Gaia


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‘Can there have been any more inspiring vision this century than that of the Earth from space?’ exclaimed Lovelock, looking back. ‘We saw for the first time what a gem of a planet we live on. The astronauts who saw the whole Earth from Apollo 8 gave us an icon that has become as powerful as the scimitar or the cross.’

Coffee with… Series


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Barnes’s giant of the Western world is short, sharp, and funny, and well worth spending time with, even if he is, perhaps, more modern Englishman than ancient Greek in some places. As a taste of philosophical ideas Coffee with Aristotle is just right – now if only the longer treatises were as palatable.

Crossing Styx


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What happens to children is that they usually pass from believing that everything presented by television is real to a later conviction that “nothing is real.” In other words, the world has become crowded, permeated and possessed by the fictive.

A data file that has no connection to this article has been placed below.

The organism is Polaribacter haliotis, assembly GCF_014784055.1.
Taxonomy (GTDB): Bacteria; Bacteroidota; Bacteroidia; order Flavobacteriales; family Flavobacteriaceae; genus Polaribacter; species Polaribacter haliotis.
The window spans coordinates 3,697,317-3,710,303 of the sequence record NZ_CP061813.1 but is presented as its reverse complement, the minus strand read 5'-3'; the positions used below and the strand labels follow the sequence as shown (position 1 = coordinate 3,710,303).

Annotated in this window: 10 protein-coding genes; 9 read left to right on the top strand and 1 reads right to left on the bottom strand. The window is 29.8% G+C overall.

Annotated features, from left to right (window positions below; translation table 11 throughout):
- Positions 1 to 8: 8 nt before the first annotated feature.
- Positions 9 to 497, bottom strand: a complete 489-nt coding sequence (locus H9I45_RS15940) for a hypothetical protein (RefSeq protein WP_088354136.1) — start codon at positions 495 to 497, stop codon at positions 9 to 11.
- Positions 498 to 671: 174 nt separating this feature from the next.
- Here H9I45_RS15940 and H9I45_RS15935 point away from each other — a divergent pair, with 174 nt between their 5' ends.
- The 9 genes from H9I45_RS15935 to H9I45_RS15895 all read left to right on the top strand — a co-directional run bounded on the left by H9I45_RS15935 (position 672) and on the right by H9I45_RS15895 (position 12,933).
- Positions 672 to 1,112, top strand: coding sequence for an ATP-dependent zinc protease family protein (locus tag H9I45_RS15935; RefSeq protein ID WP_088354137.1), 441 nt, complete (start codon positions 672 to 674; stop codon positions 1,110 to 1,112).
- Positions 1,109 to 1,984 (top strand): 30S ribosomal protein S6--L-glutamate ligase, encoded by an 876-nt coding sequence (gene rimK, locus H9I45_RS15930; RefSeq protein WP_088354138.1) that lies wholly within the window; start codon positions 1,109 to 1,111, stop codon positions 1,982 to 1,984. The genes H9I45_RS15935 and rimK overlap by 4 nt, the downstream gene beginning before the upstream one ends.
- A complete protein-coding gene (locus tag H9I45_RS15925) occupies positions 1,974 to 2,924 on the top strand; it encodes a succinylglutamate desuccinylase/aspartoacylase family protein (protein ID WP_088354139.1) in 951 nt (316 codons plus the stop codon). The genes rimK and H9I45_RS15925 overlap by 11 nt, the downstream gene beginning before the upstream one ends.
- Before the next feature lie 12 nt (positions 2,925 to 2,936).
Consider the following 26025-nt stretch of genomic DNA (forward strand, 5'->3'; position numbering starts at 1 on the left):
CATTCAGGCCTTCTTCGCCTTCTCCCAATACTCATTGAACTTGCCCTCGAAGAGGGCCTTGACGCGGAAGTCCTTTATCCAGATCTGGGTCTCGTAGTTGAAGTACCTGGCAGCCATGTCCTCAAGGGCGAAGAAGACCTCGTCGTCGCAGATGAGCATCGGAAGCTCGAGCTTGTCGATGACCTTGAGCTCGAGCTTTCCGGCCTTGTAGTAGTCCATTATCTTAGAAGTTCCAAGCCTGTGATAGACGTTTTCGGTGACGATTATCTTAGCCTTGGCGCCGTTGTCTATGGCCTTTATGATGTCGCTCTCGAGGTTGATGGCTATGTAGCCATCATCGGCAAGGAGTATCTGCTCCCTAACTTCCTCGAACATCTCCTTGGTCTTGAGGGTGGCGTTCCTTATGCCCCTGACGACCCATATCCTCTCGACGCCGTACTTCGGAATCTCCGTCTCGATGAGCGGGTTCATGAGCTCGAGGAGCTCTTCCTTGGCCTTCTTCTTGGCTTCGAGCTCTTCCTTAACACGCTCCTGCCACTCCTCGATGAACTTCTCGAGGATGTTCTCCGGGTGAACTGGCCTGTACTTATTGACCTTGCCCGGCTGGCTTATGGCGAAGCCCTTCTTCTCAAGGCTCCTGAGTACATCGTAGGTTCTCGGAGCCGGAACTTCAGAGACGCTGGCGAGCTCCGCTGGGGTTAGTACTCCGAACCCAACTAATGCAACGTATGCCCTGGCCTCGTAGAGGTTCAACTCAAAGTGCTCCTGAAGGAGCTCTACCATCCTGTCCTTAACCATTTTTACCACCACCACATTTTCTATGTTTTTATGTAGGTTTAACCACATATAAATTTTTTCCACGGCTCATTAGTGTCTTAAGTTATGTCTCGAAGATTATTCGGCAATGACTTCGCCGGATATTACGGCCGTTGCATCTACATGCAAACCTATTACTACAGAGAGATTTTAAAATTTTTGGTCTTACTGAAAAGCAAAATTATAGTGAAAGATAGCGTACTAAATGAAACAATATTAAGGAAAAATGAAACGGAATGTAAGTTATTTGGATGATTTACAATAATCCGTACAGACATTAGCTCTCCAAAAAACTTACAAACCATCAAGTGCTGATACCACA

Jeffrey J. Kripal, Author of Esalen


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“By human potentialities, Huxley and Esalen meant to refer to all those aspects of the human being that have not been generally developed in western educational practices and culture but are nevertheless quite real. It was Abraham Maslow who gave the Esalen actors a vocabulary and psychology to express how such potentialities might be actualized.”

The Enlightenment and the Intellectual Foundations of Modern Cultureby Louis Dupre


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The seventeenth and eighteenth century philosophical movement that came to be known as the Enlightenment was once the crown jewel of the western intellectual heritage. It promised lives based on order and reason. It seemed to offer the promise of human perfectibility. Such claims, however, have for some time not gone unchallenged.